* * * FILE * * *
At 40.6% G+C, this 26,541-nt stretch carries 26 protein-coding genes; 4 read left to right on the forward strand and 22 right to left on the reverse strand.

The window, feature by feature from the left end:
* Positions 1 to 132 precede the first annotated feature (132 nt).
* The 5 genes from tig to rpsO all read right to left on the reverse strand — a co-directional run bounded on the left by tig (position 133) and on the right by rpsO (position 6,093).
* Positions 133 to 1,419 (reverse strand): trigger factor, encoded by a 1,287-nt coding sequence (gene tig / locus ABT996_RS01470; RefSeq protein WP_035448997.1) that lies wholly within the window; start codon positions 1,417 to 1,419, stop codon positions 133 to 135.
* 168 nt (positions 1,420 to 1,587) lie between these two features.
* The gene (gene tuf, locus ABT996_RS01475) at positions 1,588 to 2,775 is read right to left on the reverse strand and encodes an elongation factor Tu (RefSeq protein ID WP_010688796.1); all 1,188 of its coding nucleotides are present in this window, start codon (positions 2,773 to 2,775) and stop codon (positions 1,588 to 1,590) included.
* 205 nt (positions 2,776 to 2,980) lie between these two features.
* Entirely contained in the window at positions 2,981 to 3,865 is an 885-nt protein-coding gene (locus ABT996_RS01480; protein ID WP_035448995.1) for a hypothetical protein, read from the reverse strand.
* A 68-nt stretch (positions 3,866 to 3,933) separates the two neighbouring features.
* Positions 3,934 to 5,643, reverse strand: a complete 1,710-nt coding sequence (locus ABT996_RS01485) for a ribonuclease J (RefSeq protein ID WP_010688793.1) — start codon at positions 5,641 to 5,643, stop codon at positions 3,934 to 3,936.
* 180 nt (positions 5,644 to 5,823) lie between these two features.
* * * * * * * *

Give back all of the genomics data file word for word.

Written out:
At 40.6% G+C, this 26,541-nt stretch carries 26 protein-coding genes; 4 read left to right on the forward strand and 22 right to left on the reverse strand.

The window, feature by feature from the left end:
* Positions 1 to 132 precede the first annotated feature (132 nt).
* The 5 genes from tig to rpsO all read right to left on the reverse strand — a co-directional run bounded on the left by tig (position 133) and on the right by rpsO (position 6,093).
* Positions 133 to 1,419 (reverse strand): trigger factor, encoded by a 1,287-nt coding sequence (gene tig / locus ABT996_RS01470; RefSeq protein WP_035448997.1) that lies wholly within the window; start codon positions 1,417 to 1,419, stop codon positions 133 to 135.
* 168 nt (positions 1,420 to 1,587) lie between these two features.
* The gene (gene tuf, locus ABT996_RS01475) at positions 1,588 to 2,775 is read right to left on the reverse strand and encodes an elongation factor Tu (RefSeq protein ID WP_010688796.1); all 1,188 of its coding nucleotides are present in this window, start codon (positions 2,773 to 2,775) and stop codon (positions 1,588 to 1,590) included.
* 205 nt (positions 2,776 to 2,980) lie between these two features.
* Entirely contained in the window at positions 2,981 to 3,865 is an 885-nt protein-coding gene (locus ABT996_RS01480; protein ID WP_035448995.1) for a hypothetical protein, read from the reverse strand.
* A 68-nt stretch (positions 3,866 to 3,933) separates the two neighbouring features.
* Positions 3,934 to 5,643, reverse strand: a complete 1,710-nt coding sequence (locus ABT996_RS01485) for a ribonuclease J (RefSeq protein ID WP_010688793.1) — start codon at positions 5,641 to 5,643, stop codon at positions 3,934 to 3,936.
* 180 nt (positions 5,644 to 5,823) lie between these two features.